Another approach to this implementation of the Bulkhead pattern would be to use different maxConnPerRoute and maxConnTotal values. The maxConnPerRoute limits connections for a particular host. Instead of using two client instances, you could use a single client instance, thus limiting the number of connections per target host. In that case you would need to keep a close eye on your thread pools. For instance, if your server container used 300 worker threads, the configuration of the internal used clients would need to consider the maximum available threads.

Stability patterns in Java 8: Non-blocking, asynchronous calls

Thread usage has played an important part in the patterns and examples so far, mainly because hanging threads are so often the culprit in unresponsive systems. It isn't unusual for a serious system failure to be caused by an exhausted thread pool where all the threads are hanging in blocking calls and waiting for slow responses.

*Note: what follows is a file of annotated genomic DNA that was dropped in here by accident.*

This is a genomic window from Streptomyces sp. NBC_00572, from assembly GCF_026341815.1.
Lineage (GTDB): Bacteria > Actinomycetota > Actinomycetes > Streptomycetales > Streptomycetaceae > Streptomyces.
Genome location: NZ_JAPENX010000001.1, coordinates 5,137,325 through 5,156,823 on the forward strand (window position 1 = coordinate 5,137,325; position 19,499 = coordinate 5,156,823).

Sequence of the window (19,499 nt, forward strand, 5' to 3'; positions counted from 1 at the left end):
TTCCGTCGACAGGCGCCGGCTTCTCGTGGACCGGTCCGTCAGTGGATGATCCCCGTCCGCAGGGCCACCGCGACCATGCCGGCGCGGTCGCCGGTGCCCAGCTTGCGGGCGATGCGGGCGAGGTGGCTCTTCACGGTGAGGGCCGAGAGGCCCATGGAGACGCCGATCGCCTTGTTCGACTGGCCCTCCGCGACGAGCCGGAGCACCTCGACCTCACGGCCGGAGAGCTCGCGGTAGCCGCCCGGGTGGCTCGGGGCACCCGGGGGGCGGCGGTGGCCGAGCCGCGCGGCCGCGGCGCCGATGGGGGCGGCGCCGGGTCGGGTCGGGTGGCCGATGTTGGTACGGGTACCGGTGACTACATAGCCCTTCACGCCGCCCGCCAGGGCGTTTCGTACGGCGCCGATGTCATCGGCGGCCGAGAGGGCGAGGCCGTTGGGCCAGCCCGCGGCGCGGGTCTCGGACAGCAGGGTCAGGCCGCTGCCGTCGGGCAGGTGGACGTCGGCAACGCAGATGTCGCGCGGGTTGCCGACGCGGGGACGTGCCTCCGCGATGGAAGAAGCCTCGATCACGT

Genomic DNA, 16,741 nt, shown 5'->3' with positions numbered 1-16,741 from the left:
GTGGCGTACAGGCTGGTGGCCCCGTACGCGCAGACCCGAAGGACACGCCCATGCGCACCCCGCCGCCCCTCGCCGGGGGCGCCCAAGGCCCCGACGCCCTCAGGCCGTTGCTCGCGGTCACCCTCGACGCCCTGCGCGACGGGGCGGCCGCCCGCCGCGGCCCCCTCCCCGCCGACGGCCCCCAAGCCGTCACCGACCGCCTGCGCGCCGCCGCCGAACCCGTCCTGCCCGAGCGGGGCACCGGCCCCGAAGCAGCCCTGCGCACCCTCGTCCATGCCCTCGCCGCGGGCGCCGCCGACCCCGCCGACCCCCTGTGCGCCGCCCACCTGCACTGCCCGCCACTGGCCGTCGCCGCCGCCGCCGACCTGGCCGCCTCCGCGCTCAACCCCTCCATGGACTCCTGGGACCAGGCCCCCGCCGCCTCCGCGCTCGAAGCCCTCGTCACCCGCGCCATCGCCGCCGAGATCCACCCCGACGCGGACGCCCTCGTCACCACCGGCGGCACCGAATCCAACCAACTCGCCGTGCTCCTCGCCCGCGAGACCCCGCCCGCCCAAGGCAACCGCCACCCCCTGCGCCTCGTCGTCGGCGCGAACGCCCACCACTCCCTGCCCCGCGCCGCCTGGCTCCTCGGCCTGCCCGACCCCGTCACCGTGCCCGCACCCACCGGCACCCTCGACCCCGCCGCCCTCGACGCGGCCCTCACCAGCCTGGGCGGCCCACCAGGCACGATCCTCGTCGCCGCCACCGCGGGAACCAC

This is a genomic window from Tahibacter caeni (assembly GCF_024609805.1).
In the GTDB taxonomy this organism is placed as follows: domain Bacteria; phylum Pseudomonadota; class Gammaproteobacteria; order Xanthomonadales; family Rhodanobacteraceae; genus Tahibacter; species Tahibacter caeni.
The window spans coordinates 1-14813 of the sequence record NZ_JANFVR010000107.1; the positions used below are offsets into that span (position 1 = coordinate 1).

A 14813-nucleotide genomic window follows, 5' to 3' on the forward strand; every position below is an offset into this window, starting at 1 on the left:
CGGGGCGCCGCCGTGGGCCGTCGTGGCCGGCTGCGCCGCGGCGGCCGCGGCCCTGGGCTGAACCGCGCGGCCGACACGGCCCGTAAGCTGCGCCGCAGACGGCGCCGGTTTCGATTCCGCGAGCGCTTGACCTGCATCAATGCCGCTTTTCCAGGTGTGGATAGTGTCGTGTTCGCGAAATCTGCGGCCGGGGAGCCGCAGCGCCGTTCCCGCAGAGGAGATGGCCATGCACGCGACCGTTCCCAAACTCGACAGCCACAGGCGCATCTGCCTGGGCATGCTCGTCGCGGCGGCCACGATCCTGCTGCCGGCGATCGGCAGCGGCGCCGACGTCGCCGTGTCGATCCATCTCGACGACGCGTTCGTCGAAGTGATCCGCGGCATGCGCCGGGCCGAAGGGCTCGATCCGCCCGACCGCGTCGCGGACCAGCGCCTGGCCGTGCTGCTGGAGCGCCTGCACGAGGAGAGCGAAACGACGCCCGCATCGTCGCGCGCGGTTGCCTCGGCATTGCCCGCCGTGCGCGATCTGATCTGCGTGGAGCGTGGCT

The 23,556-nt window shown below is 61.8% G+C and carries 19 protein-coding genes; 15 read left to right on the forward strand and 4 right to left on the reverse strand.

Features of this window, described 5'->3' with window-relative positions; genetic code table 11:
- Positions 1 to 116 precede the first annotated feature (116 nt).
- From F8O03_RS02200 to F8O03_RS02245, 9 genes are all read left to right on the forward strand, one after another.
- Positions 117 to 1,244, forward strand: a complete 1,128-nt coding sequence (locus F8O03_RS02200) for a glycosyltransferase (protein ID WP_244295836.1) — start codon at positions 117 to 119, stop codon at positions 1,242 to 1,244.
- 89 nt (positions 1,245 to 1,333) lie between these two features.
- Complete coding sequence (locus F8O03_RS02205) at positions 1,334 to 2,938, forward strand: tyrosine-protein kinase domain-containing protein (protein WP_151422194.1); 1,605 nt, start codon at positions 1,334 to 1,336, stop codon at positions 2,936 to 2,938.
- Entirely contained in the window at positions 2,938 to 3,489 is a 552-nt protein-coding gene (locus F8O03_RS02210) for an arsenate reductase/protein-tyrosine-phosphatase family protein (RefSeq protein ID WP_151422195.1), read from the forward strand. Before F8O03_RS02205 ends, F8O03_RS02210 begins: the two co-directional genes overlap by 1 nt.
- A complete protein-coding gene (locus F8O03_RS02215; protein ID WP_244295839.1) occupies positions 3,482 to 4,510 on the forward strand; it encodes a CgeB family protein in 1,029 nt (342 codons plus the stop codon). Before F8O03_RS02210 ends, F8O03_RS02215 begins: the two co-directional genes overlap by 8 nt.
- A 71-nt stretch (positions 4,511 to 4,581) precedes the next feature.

Java 8 gave us an alternative to programming around threads with its support for lambda expressions. Lambda expressions make asynchronous, non-blocking programming in Java much easier by enabling a more reactive approach to distributed computing.

A key principle of reactive programming is to be event-driven, which means the program flow is determined by events. Instead of calling blocking methods and waiting until the response returns, the event-driven approach defines code that reacts to events such as a "response received" event. Suspended threads waiting for responses are no longer necessary. The program is a composition of handler code that reacts to events.